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Many Types of Fly Traps
Flies have been pests to humans since ancient times, and methods for capturing them have varied and evolved greatly over the years. Today, the use of insecticides is the most common method of fly control in industrialised nations, but many nonchemical fly traps are also used. These traps vary as greatly today as they have throughout history, but three types of fly traps stand out as the most commonly used and easily obtained. Those three are described in detail in the sections below.
The Fly "Zapper"
Perhaps best known by its common name, the fly zapper, this type of trap eliminates flies and other insects by electrocution. It is plugged into a standard electrical socket and usually hangs from a hook or is mounted on a wall. The typical fly zapper consists of a metal screen, an ultraviolet light source and some type of protective shield that guards humans and pets from accidental electric shock but which still allows flies to reach the electrified grid. These traps work on the premise that flies and many other flying insects are powerfully attracted to ultraviolet light. When a fly spots the UV light emanating from the trap, it flies around the protective shield to get closer to the light. Once inside, the fly runs into the electrified metal grid, which is positioned between the opening and the light source. The electrical shock typically kills any insect instantly. The insects then drop down into a collection tray, which must be periodically removed, emptied and cleaned.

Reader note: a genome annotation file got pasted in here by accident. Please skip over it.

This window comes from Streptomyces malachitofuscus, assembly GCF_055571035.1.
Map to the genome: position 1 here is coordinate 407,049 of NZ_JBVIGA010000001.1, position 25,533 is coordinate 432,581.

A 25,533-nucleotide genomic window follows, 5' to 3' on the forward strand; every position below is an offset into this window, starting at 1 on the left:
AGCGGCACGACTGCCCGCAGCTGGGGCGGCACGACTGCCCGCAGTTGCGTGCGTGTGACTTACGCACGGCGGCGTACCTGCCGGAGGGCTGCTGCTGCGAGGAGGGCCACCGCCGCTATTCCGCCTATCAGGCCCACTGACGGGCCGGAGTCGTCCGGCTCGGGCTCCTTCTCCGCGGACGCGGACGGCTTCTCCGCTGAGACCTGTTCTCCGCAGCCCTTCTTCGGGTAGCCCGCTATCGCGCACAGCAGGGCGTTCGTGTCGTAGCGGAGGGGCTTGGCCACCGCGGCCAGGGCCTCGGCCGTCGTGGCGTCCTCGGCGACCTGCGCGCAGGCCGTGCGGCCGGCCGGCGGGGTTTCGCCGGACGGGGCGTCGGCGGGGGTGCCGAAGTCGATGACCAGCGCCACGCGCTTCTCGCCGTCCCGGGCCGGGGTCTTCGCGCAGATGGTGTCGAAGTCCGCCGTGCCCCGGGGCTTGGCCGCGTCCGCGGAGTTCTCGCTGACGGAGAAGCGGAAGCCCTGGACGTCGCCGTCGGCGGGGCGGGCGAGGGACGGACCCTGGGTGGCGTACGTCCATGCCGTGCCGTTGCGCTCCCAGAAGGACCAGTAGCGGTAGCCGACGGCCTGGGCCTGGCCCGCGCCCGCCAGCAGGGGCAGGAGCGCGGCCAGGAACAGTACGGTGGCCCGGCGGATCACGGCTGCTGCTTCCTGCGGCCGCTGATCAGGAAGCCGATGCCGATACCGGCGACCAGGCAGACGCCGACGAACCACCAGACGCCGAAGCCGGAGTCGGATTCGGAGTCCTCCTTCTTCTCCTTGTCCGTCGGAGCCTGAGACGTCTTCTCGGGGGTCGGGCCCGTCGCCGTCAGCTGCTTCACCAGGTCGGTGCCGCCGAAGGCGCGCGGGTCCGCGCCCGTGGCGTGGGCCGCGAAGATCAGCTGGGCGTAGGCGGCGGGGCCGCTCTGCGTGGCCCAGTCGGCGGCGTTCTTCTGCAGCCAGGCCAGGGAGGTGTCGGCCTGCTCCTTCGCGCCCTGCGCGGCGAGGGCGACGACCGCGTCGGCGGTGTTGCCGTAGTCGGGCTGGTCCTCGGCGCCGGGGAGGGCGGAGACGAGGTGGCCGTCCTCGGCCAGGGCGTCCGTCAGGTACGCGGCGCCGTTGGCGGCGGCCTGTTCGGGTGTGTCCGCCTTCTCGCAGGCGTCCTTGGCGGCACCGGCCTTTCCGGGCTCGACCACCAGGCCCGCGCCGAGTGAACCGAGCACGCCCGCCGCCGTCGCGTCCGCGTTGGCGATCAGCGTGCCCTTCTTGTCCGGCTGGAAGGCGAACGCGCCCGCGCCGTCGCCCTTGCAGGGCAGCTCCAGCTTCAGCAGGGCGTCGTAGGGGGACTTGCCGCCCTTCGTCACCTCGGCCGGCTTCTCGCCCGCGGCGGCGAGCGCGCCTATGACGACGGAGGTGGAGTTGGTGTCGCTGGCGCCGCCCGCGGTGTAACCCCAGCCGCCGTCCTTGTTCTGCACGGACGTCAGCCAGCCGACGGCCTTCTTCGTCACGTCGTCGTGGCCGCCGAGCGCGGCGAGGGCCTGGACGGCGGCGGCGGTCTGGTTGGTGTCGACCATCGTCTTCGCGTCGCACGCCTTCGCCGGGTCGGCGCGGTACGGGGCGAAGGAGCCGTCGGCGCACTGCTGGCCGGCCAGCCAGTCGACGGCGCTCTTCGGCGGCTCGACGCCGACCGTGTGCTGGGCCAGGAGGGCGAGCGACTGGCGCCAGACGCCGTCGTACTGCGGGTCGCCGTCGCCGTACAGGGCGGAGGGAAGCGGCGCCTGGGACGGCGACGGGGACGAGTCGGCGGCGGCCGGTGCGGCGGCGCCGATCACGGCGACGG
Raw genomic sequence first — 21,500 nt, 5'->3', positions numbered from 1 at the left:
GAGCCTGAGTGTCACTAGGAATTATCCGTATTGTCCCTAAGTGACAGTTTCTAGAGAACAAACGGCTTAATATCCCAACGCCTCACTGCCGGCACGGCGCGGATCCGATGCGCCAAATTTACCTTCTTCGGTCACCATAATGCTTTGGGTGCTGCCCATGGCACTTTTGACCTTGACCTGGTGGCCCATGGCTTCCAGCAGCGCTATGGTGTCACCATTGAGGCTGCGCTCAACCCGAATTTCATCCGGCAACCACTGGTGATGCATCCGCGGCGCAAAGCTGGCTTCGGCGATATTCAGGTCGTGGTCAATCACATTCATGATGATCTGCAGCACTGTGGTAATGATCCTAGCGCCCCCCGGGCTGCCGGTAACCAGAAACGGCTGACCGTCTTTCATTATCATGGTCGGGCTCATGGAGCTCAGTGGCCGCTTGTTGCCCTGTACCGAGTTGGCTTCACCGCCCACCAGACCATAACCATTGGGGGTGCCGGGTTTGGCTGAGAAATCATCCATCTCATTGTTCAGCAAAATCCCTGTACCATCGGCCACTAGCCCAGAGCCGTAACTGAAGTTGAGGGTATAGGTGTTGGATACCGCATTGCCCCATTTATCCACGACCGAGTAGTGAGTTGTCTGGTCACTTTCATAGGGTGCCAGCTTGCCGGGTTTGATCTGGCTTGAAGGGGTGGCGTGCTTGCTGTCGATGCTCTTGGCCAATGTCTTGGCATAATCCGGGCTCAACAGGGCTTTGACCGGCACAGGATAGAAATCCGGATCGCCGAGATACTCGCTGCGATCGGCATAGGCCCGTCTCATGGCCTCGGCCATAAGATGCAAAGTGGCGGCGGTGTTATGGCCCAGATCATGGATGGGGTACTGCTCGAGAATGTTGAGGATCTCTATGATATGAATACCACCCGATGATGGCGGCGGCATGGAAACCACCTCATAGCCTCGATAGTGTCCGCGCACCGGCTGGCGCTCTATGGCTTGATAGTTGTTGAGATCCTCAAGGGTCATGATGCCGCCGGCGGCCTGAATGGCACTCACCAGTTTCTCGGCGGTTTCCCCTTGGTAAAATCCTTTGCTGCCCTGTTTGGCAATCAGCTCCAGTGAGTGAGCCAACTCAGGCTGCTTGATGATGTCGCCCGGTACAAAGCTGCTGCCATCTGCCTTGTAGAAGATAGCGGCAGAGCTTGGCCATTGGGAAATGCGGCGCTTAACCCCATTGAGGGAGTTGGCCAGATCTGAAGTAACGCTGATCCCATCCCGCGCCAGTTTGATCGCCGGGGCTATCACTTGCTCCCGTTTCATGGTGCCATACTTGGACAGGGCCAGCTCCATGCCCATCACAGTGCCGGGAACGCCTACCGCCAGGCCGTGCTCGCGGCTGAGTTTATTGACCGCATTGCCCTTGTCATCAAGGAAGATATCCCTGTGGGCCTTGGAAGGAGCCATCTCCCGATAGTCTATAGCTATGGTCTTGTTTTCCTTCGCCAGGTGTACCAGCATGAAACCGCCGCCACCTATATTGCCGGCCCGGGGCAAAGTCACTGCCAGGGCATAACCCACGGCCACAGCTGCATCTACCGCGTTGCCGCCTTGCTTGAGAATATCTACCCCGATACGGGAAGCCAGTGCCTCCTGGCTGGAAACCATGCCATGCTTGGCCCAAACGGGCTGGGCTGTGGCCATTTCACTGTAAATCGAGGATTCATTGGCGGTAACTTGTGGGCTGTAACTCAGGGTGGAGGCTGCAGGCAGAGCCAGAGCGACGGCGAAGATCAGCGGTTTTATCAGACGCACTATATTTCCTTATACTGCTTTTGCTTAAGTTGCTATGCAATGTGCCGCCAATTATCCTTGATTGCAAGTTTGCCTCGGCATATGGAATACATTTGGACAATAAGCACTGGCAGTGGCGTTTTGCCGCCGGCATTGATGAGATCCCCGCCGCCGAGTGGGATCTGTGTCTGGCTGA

Fly paper generally refers to a strip of paper or plastic that has been coated in an extremely sticky substance so that flies will stick to it permanently when they touch it. The coating on a piece of fly paper typically has three key ingredients: a durable adhesive that will remain sticky despite prolonged exposure to open air, a pheromone or other substance to attract flies and a poison, usually arsenic, to help kill the flies shortly after they become trapped on the paper. Fly paper is often sold in small canisters with the paper rolled up inside. To use it, one must grab the nonsticky end of the paper in the canister, pull the entire length of fly paper out and carefully affix the nonsticky end to the ceiling. The paper and empty canister will dangle as the strip collects flies, and when it is consumed, the fly-covered paper can be carefully lowered back into the original canister and disposed of.
Jar traps are an interesting form of fly control, and perhaps the most economical option available. A jar trap is a jar or container that is either suspended from above or placed on a stand, but it cannot be covered on the bottom. This is because the middle of the bottom of the jar is an open hole surrounded by a shallow lip of glass or plastic. Users must pour a small amount of a fly-attracting substance such as syrup or sugar water into the doughnut-shape trough created by this lip. When a fly is attracted to the bait, it will find that the only way into the container is to fly into the opening from underneath. But once the fly is in the jar, it will not be able to figure its way back out. Because of this design, this trap can be very humane, provided that it is emptied outdoors on a regular basis. If flies are left trapped in the jar for too long, they will die and drop into the trough of bait.